Remember the climate will affect the terrain you place. A forest in a subarctic region should be evergreen, for example.
Refine the terrain as you add other things to the map. Placing a new river may prompt you to add some forest or farmland. As you increase a forest you may want to change some of it to heavy forest.
It Is A Fantasy Map You’re Making
Keep in mind that you can throw out any of the rules above because “Magic”. The wizards might have created a lush paradise in the middle of what should be a desert. Or a god might have dropped a mountain down decimating the landscape of a region. It is often good to purposely put some fantastical things in your map. Let your players or readers know they are in a fantasy setting. But you can also use this to say “magic” to explain a mistake you notice later.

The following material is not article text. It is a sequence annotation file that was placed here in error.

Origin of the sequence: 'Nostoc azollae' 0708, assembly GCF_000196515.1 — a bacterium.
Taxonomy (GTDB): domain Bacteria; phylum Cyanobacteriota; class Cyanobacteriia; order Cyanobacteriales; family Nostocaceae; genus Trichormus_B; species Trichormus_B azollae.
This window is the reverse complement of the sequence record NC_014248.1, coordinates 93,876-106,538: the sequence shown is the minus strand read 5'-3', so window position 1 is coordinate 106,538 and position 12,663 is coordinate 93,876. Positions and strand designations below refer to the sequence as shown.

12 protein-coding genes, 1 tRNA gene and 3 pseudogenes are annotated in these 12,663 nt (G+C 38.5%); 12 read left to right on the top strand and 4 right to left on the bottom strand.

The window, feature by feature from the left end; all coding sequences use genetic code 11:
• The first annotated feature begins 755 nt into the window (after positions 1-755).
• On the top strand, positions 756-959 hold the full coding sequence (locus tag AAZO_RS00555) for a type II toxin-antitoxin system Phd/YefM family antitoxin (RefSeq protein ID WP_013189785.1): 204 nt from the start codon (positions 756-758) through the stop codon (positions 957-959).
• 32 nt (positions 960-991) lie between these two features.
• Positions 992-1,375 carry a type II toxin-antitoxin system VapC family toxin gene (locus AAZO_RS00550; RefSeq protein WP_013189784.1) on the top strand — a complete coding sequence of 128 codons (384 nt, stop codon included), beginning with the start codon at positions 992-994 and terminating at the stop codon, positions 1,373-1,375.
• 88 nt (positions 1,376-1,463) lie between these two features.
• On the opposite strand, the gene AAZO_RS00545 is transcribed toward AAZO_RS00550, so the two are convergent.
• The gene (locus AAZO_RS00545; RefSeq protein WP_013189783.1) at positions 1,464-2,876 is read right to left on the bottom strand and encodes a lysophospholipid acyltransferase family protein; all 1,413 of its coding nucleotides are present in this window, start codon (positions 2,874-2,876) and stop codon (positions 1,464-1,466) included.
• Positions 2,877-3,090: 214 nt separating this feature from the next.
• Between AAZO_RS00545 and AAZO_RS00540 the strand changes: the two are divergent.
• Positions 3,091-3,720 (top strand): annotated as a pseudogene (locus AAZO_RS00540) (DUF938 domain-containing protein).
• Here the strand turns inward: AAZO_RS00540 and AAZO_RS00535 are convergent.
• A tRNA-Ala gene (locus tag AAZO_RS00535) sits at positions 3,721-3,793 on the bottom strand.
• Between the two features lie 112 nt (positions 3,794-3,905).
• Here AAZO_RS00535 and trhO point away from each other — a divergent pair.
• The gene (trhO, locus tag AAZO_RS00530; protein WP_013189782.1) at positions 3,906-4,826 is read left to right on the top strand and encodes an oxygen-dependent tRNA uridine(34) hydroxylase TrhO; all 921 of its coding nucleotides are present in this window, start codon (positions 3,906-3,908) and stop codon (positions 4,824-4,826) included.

Building a world is a fun creative exercise, but you don’t have to do it all at once. Do the broad strokes of the world as you need to, or let Worldographer take the first stab if you’re using it. You can always change further away parts later–how accurate were world maps in the 1700s?
Then zero in on your campaign starting area and add detail to that region.
Thanks to The Worldbuilder’s Guidebook by Richard Baker that served as the basis for much of this article.